A very good Phi-related correlation can easily be found between the period of Jupiter’s orbit and the length of the full moon cycle, as we’ll describe in a moment.
First, what exactly is the full moon cycle?
One of several definitions given by Wikipedia says:
‘the full moon cycle is the period that it takes the Sun to return to the perigee of the Moon’s orbit (as seen from the Earth). So it is a kind of “perigee year”.’
It’s also the beat period of the Moon’s synodic (SM) and anomalistic (AM) months:
(SM x AM / SM – AM) = 411.78443 days (figure from Wikipedia).
NASA JPL gives the orbit period of Jupiter as 4332.82 days (converted from calendar years)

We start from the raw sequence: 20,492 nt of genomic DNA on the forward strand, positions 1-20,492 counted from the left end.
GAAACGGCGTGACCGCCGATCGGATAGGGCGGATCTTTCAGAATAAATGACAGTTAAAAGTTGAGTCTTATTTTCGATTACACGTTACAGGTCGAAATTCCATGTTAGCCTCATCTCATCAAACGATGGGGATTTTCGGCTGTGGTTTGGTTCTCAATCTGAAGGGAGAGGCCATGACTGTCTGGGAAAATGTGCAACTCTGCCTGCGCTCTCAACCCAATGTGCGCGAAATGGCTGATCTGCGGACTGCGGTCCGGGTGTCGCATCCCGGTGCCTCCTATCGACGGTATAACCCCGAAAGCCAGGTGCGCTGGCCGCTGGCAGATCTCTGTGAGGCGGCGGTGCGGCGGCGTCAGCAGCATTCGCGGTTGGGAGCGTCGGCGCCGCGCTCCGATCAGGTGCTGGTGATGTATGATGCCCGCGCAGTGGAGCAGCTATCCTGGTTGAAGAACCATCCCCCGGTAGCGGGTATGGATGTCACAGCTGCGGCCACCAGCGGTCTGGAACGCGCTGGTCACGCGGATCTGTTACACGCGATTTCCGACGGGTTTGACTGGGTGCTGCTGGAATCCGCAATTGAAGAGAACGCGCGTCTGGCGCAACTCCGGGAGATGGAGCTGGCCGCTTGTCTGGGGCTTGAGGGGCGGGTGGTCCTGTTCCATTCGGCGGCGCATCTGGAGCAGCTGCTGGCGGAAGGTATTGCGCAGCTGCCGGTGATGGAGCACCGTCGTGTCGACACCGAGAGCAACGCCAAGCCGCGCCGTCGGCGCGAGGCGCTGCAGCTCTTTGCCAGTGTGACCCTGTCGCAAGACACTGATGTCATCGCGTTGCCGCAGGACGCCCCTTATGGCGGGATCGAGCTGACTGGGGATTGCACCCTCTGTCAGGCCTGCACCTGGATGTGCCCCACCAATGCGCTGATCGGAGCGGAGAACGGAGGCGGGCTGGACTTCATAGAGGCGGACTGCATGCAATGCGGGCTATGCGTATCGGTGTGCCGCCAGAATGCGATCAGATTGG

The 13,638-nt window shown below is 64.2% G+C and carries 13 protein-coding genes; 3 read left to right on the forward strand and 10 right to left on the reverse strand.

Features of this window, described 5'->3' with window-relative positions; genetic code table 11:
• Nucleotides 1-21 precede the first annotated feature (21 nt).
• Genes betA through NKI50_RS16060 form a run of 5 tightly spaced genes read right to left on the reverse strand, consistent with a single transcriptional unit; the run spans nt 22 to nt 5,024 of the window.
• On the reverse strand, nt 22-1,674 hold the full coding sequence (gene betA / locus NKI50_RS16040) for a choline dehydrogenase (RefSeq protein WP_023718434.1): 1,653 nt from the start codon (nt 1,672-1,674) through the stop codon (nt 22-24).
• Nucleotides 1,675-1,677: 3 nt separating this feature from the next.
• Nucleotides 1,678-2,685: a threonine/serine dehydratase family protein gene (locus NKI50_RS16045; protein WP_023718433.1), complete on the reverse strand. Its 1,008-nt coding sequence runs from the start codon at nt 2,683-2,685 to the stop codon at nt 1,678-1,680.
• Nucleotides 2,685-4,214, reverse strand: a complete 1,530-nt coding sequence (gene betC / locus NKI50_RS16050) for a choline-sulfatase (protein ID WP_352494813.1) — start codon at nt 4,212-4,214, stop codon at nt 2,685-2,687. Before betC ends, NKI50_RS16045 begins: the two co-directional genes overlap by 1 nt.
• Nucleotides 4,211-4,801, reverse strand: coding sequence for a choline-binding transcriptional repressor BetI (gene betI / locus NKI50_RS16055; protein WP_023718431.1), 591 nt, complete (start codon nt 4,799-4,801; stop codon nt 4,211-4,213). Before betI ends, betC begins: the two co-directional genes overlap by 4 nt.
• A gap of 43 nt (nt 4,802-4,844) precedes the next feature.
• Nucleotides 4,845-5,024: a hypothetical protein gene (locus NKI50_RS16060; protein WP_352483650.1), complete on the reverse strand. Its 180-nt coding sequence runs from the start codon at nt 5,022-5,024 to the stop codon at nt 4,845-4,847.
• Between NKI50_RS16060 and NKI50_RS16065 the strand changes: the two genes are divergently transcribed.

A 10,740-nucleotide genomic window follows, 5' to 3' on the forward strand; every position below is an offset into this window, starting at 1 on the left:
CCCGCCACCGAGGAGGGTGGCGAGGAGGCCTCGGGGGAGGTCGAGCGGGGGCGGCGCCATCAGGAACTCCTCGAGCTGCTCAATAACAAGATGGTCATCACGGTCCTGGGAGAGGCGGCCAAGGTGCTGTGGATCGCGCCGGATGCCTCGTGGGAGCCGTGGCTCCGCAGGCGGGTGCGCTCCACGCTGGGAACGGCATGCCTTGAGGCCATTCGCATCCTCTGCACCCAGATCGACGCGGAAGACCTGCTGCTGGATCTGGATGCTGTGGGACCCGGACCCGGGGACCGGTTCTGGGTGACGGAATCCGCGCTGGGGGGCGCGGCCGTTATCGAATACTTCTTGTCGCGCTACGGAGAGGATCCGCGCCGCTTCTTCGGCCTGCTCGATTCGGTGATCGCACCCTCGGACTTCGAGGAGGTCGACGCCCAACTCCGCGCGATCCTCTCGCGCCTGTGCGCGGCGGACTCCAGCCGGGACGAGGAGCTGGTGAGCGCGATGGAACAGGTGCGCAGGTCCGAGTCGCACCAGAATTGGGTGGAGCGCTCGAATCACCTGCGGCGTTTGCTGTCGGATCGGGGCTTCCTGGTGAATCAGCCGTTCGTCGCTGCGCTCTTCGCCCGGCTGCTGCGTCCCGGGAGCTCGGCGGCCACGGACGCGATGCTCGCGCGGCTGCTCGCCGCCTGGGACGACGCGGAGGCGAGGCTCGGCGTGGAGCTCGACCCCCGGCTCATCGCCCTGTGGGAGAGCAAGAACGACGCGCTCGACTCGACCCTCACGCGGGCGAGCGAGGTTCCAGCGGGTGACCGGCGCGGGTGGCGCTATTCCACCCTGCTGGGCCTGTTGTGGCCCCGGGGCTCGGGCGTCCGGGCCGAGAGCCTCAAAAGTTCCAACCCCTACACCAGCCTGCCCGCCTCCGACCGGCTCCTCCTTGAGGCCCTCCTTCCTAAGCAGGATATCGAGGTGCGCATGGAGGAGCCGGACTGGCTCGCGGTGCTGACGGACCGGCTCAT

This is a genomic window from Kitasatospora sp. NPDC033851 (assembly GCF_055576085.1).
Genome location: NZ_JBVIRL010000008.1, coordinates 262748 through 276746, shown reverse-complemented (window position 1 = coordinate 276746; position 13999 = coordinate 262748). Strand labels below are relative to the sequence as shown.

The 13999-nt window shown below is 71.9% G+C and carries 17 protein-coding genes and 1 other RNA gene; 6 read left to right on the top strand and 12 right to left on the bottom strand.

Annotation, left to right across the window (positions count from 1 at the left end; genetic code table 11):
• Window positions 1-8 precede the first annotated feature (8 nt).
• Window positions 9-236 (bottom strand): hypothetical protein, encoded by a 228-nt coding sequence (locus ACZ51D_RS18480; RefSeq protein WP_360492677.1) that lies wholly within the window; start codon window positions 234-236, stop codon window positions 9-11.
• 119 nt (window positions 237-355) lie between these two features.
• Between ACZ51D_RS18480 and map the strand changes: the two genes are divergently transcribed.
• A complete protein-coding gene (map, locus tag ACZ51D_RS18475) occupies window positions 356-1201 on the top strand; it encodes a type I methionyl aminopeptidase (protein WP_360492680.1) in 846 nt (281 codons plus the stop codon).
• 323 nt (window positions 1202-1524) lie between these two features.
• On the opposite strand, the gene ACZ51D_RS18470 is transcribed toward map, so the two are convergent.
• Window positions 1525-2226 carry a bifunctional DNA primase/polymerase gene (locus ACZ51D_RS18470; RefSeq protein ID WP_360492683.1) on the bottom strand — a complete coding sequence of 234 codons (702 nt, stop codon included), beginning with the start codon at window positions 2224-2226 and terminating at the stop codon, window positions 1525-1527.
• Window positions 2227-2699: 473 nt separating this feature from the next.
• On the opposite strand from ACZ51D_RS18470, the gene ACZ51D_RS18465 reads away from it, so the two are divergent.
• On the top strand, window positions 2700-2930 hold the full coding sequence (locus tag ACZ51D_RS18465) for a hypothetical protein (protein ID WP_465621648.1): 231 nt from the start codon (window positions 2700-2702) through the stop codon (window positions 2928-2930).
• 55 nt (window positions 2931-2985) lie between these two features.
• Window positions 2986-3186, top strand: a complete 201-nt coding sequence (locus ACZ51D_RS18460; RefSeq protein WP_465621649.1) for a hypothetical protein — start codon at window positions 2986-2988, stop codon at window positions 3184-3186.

4332.82 x 136 = 589263.52 days
411.78443 x 1431 = 589263.51 days
Analysing the match:
34 x 2 x 2 Jupiter orbits = 55 x 13 x 2, +1 full moon cycles (FMC)
1,2,13,34 and 55 are Fibonacci numbers.
As a not-so-rough guide we could solve like this:
55/34 = Phi
cancel a common ‘x 2’ from each side of the equation
ignore the ‘+1’
1 Jupiter orbit = Phi (1.618034~) x 13/2 FMC [approx.]
which would be about 2 days short, or 0.00046~%.
Note: Jupiter also links to the lunar eclipse cycle.
2 Jupiter orbits = 25 draconic (or eclipse) years, accurate to within a few hours.